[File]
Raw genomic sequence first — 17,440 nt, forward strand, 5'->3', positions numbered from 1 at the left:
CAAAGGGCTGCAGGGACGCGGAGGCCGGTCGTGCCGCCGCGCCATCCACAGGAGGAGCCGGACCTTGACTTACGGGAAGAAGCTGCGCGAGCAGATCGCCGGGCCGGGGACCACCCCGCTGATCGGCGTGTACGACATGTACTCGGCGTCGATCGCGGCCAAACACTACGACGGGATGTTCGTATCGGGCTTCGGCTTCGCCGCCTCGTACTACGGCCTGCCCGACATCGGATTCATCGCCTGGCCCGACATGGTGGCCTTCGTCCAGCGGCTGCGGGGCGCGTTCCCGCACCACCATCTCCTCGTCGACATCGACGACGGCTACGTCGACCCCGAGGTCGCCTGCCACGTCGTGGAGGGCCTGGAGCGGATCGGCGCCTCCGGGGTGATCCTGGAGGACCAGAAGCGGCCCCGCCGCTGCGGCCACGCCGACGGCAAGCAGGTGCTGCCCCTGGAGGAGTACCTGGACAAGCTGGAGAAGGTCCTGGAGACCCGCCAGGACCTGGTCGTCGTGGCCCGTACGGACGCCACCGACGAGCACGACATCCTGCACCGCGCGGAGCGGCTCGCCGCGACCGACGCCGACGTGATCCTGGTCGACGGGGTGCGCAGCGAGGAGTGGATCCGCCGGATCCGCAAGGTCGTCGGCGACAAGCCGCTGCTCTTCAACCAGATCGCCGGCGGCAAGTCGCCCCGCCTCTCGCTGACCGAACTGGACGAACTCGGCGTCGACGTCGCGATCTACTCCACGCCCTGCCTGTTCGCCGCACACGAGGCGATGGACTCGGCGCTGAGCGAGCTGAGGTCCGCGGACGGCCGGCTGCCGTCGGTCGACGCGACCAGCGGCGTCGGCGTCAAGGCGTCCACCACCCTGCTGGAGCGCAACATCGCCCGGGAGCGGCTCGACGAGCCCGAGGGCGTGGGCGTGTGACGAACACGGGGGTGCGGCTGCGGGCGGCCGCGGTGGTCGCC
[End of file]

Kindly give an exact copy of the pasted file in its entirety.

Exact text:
Raw genomic sequence first — 17,440 nt, forward strand, 5'->3', positions numbered from 1 at the left:
CAAAGGGCTGCAGGGACGCGGAGGCCGGTCGTGCCGCCGCGCCATCCACAGGAGGAGCCGGACCTTGACTTACGGGAAGAAGCTGCGCGAGCAGATCGCCGGGCCGGGGACCACCCCGCTGATCGGCGTGTACGACATGTACTCGGCGTCGATCGCGGCCAAACACTACGACGGGATGTTCGTATCGGGCTTCGGCTTCGCCGCCTCGTACTACGGCCTGCCCGACATCGGATTCATCGCCTGGCCCGACATGGTGGCCTTCGTCCAGCGGCTGCGGGGCGCGTTCCCGCACCACCATCTCCTCGTCGACATCGACGACGGCTACGTCGACCCCGAGGTCGCCTGCCACGTCGTGGAGGGCCTGGAGCGGATCGGCGCCTCCGGGGTGATCCTGGAGGACCAGAAGCGGCCCCGCCGCTGCGGCCACGCCGACGGCAAGCAGGTGCTGCCCCTGGAGGAGTACCTGGACAAGCTGGAGAAGGTCCTGGAGACCCGCCAGGACCTGGTCGTCGTGGCCCGTACGGACGCCACCGACGAGCACGACATCCTGCACCGCGCGGAGCGGCTCGCCGCGACCGACGCCGACGTGATCCTGGTCGACGGGGTGCGCAGCGAGGAGTGGATCCGCCGGATCCGCAAGGTCGTCGGCGACAAGCCGCTGCTCTTCAACCAGATCGCCGGCGGCAAGTCGCCCCGCCTCTCGCTGACCGAACTGGACGAACTCGGCGTCGACGTCGCGATCTACTCCACGCCCTGCCTGTTCGCCGCACACGAGGCGATGGACTCGGCGCTGAGCGAGCTGAGGTCCGCGGACGGCCGGCTGCCGTCGGTCGACGCGACCAGCGGCGTCGGCGTCAAGGCGTCCACCACCCTGCTGGAGCGCAACATCGCCCGGGAGCGGCTCGACGAGCCCGAGGGCGTGGGCGTGTGACGAACACGGGGGTGCGGCTGCGGGCGGCCGCGGTGGTCGCC